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Station Crew Conducts Inspections, Performs Maintenance

Published by Klaus Schmidt on Fri Sep 3, 2010 9:27 am via: NASA
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After taking part in Thursday’s daily planning conference with flight control teams on Earth and performing some routine morning inspections, Expedition 24 Commander Alexander Skvortsov and Flight Engineer Fyodor Yurchikhin worked in the Russian segment of the station, cleaning ventilation components and monitoring its environmental and life support systems.

Flight Engineers Shannon Walker and Doug Wheelock began their day by collecting blood samples for an experiment that studies the decrease in blood pressure when the human body is exposed to microgravity. In order to increase the blood pressure to the level it was on Earth, salt is added to the crew’s diet. To monitor this, blood pressure readings are performed at different intervals during the mission.

The eye (center of frame) of Hurricane Earl is seen in this image taken as the International Space Station passed over the storm on Wednesday. Credit: NASA TV

The eye (center of frame) of Hurricane Earl is seen in this image taken as the International Space Station passed over the storm on Wednesday. Credit: NASA TV

Wheelock also spent time performing routine maintenance and making some adjustments to the Fluids Integrated Rack (FIR). The FIR is a fluid physics research facility designed to host investigations in areas such as colloids, gels, bubbles, wetting and capillary action and phase changes including boiling and cooling.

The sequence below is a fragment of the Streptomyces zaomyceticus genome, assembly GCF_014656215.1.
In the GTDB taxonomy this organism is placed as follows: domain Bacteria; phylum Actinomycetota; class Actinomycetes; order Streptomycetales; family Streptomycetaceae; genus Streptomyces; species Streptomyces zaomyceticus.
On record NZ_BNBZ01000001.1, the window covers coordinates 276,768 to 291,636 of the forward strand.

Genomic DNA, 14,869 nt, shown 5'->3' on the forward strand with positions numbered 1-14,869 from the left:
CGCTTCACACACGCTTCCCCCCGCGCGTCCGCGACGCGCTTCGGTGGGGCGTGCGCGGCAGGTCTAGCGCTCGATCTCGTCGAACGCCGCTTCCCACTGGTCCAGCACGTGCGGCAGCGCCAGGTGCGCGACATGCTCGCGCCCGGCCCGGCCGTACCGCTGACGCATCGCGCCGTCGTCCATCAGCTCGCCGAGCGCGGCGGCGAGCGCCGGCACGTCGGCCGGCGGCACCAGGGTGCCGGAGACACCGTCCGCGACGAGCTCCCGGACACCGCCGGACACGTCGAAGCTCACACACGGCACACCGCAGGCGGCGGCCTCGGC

Flight Engineer Tracy Caldwell Dyson took surface and air samples throughout the station for analysis by experts on the ground. These samples are taken periodically to ensure that the environment aboard the station remains safe for its inhabitants.

Flight Engineer Mikhail Kornienko conducted an observation with the Rusalka experiment, which is a test of procedures for remote determination of methane and carbon dioxide content in the Earth’s atmosphere.

Later, Caldwell Dyson, Wheelock and Walker answered questions about life on the station, their daily activities and their unique view of Hurricane Earl during in-flight interviews with KXTV-TV in Sacramento, Calif. and Fox News Radio.

The ISS Progress 38 cargo craft, loaded with trash and other items for disposal, undocked from the aft end of the station’s Zvezda service module Tuesday. Russian flight controllers will conduct thruster tests with the Progress to gather engineering data before sending it to a fiery descent Monday over the Pacific Ocean.

Progress 38’s departure clears the aft port of Zvezda for the arrival of the next Russian resupply vehicle, ISS Progress 39, which is set for launch Sept. 8. Progress 39 will deliver 2.5 tons of food, fuel and supplies for the Expedition 24 crew.

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